Saturday, August 7, 2010
What's In A Name?
I'm old fashioned in many ways. For example, my wife just bought me an iphone 4 and I refused to open the box. She had told me that, as soon as I pressed the "on" button, my old phone service would be stopped. As a luddite, that places me in a situation for which there is no good result. I need to tell you that, many years ago, when I was told (by my wife) that I needed a mobile phone (so she could always reach me wherever I was) and I went to the phone store, I realized all the sales people were much less than half my age, and each carried at least one phone. I got into trouble immediately when I indicated that I just wanted a "phone" and not a camera, or web browser, or email connection, or GPS, or blue tooth (whatever that was).
My phone manners are terrible, as I always consider it an interruption, and my initial response is "Hey!" I think my longest phone call was almost a minute long. Now she buys me an iphone, which I "need desperately". I'm a Luddite with an iphone...
None of that is relevant to the blog topic I wanted to post today, when I sat down in front of my computer with my coffee. (I'm a Luddite blogging on a computer!) Life is full of inconsistencies.
I wanted to explain my views on the pieces I make and the terms people use to describe them. Terms like "copies, creations, re creations, and reproductions" are used by furniture makers and it is important to use accurate words properly to communicate meaning.
I have spent over 4 decades as a furniture conservator in private practice, working on high end pre industrial furniture. I have seen great pieces from the inside out, and learned from the masters. I struggle every day to "re create" their work. The traditional craftsman working before the Industrial Revolution was hired by the customer to "create" furniture for a specific purpose. At the time it was made, it was in the "most fashionable taste" or, using today's term, "contemporary".
Of course, those workmen were influenced by the current style of fashion, either locally, regionally or internationally. There were design books published, and the clients and the craftsman worked together to create furniture which reflected the current taste. I refer to these pieces as "creations" and that is why I tend to use the term "re creation" to describe most of my work. I struggle every day at work to "re create" the process of work, using period tools and methods as well as original materials and historic finishes to end up with a piece of furniture that would satisfy the most critical collector. At the same time, I have researched the period Price Books which define how long it took to make each piece, so that I am, in fact, working at the same pace as the period cabinetmaker. I "re create" in every detail the original "creations" of historic period woodworkers. I make "re creations".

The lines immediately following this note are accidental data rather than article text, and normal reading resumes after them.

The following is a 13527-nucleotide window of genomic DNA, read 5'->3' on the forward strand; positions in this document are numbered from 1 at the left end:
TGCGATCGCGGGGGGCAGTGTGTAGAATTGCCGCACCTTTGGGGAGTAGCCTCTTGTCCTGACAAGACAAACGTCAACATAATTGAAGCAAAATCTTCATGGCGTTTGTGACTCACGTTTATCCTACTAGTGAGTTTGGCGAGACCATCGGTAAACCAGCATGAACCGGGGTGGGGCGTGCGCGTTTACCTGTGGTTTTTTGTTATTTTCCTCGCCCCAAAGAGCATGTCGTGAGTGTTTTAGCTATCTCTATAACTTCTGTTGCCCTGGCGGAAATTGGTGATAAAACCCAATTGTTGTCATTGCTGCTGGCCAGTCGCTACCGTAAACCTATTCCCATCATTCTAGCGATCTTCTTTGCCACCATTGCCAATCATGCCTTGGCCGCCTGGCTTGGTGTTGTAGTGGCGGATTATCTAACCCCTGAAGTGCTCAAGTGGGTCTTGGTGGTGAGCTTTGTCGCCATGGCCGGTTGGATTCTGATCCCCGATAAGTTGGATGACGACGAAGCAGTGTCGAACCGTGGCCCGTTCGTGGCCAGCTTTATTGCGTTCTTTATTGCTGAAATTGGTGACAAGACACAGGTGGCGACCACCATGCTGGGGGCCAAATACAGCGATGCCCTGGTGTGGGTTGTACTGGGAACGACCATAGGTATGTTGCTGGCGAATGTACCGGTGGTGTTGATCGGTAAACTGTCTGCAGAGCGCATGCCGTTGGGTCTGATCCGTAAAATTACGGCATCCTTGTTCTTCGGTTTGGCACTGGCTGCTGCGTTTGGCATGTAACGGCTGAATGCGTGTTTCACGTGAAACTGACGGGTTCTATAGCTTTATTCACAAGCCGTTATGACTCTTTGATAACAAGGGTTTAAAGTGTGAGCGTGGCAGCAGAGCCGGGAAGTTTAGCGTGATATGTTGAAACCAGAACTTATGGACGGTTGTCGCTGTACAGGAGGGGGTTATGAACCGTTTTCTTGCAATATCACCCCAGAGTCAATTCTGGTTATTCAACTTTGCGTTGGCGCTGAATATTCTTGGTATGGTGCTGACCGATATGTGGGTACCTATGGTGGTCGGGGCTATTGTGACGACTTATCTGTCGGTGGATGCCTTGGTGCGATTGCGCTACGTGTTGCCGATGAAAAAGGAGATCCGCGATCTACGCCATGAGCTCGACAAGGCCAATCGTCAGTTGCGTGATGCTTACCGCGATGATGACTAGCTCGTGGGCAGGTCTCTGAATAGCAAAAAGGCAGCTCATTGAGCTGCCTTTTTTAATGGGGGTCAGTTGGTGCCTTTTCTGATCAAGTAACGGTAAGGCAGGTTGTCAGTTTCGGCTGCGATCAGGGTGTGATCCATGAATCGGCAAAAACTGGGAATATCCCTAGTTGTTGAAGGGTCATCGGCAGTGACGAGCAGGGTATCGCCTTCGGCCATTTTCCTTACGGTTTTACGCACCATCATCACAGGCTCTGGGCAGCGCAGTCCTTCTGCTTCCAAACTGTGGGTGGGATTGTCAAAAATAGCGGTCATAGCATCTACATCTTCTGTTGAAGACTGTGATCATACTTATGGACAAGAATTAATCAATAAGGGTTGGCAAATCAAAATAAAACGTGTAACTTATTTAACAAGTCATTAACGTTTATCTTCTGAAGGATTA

In a sense, I am a counterfeiter, but in a good sense. That means I do not make any effort to "fake" or age my work. My pieces are made exactly like they would have been in the original period, but new, without any distressing, artificial age or synthetic patina. They look exactly like they would in 1810 or 1760 or 1680, whatever period the piece is supposed to be from.
I prefer not to use the word "copy" to describe my work, even though in many cases it is an exact copy of an antique. Many of my pieces are inspired by original pieces which I have in the shop for conservation, or I own. These are in fact, exact copies in every respect. So, why not call them "copies?" The short answer is: I don't like the term, it sounds cheap, and my pieces are not cheap. (This answer should generate some comments, I hope.)
As for the "reproduction" term, that is more simple. Industrial furniture was produced in a production line process, resulting in multiple "copies". (See, another reason not to use the term "copy"). So, if I were to make a piece of industrial furniture using modern production techniques, then it would be a "reproduction."
As a dedicated Luddite, working at my computer, I do not make "reproductions". Comment?